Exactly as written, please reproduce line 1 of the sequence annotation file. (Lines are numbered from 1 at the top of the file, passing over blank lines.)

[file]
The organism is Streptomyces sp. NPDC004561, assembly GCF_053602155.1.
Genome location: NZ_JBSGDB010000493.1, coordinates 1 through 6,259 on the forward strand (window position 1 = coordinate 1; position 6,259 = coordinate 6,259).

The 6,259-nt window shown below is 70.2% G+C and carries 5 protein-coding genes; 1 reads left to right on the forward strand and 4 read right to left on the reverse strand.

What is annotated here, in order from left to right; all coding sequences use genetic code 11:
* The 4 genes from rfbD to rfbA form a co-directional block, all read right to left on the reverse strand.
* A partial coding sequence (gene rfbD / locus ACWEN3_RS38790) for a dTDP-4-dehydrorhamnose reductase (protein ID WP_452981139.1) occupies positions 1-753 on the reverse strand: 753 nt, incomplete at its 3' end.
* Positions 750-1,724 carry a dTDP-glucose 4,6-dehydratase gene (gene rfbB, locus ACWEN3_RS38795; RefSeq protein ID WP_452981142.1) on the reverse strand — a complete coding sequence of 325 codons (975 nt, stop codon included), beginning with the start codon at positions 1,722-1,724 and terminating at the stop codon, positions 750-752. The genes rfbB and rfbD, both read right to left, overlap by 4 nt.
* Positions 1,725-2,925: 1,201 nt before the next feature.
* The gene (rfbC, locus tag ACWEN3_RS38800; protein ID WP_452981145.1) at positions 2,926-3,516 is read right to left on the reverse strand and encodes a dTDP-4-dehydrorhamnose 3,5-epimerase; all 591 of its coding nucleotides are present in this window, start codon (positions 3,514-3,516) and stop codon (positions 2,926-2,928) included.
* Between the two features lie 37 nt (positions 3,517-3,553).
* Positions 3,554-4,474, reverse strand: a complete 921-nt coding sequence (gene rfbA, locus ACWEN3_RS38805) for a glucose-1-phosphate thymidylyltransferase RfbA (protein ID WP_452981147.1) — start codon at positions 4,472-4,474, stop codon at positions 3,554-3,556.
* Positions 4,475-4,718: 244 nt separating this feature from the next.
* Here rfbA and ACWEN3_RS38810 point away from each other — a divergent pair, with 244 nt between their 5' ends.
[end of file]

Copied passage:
The organism is Streptomyces sp. NPDC004561, assembly GCF_053602155.1.